From: Rolfyboy6
Date: 14 Feb 02 - 12:07 AM

Masato, thanks for printing that version, it's the one I learned as a kid. When I became an adult I found it mysterious. Now as a parent I see the place where it came from in my kids--you should hear the terrible songs they sing about killing Barney the Dinosaur and other similar folklore. One of these days I'll post the send-up on Rudolph the Rednose Reindeer the elementary school kids around here sing. I'll have to get them to hold still long enough to transcribe it.


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Subject: RE: Buckeyed Jim: Oddest lullaby I've heard
From: Desdemona
Date: 14 Feb 02 - 08:33 AM

I think the above mention of "Sylvester & The Magic Pebble" is highky apposite in this conversation; all of William Steig's books for children have an inherent darkness in them, and while everything turns out all right in the end, the characters have to face some unpleasantness in order to get there. Older songs that are associated ion the modern mind with children didn't all necessarily start out that way; in fact, probably the majority didn't!

It's worth noting that most of the "classic" children's music/rhymes/literature of the 19th & 20th centuries are higly sanitised revisions of older versions(Grimm's tales, traditional songs, etc.), cleaned up for Victorian children. It's really not until the 19th centuryu that childhood as a concept becomes this soft-focus, romanticised idyll in the popular imagination; aand even then, it was the socio-economically fortunate few for whom this ideal bore any resemblance to reality!


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Subject: RE: Buckeyed Jim: Oddest lullaby I've heard
From: Mrrzy
Date: 14 Feb 02 - 12:35 PM

My only question is why did you call this a lullaby?


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Subject: RE: Buckeyed Jim: Oddest lullaby I've heard
From: Desdemona
Date: 14 Feb 02 - 12:42 PM

One of my mother's favourite to sing to us as children was "The Farmer's Curst Wife"; I sing it to my own kids & they like it, too!


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Subject: RE: Buckeyed Jim: Oddest lullaby I've heard
From: masato sakurai
Date: 14 Feb 02 - 12:46 PM

Again, from Lomax. "Here is a lullaby from the Appalachians, a bright pattern of color out of the ragbag of the past, to be sung softly and with tenderness."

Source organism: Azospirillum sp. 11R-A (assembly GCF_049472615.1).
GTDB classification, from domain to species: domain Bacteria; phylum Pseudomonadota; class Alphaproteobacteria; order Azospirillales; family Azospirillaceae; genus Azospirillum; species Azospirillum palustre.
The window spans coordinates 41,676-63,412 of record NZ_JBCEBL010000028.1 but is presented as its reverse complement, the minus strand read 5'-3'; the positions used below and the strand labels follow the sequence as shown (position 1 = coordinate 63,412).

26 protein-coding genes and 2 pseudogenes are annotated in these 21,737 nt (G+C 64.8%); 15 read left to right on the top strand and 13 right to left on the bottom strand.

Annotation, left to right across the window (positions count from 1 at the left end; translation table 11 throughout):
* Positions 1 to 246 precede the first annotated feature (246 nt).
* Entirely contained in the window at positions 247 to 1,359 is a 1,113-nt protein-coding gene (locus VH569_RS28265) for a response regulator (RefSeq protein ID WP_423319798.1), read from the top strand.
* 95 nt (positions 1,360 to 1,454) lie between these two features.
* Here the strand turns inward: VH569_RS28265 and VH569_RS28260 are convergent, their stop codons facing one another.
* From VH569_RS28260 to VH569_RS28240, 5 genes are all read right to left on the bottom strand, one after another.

~Masato


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Subject: RE: Buckeyed Jim: Oddest lullaby I've heard
From: CapriUni
Date: 14 Feb 02 - 03:11 PM

Well, Mrrzy, it's listed as a lullaby in the DT, and on that Bok/Muir/Tricket album I mentioned (think I read somewhere since that it was "Water over stone"), AMM sang it coupled with the Scottish lullaby "Hush ye, my Bairnie".

Why it's a lullaby rather than a dance tune (which it could be if the tempo were sped up), I don't know...


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Subject: RE: Buckeyed Jim: Oddest lullaby I've heard
From: CapriUni
Date: 14 Feb 02 - 03:28 PM

Rolfyboy6 --

Major thread drift, here, but it warms my heart no end to know that kids are singing songs about the demise of Barney.

Two things that just grate on my nerves about that show:

1) they have early- and pre-teen actors responding to everything with the sophistication of toddlers, and

2) during the singing portions, the children's voices are so 'engineered' in post-production that all the natural roughness and edge of the voices are smoothed over.

Both these things speak down to the intelligence of their young audience, imnsho.

I remember being in that target age, and I had much joyful time in the company of my teen-aged babysitter, who while engaging me one-on-one in conversation, never stopped being herself for my sake, so I don't believe that #1 is necessary to avoid alienation. And #2 just creeps me out. It's like they dubbed in entirely different voices for the singing -- it's jarring.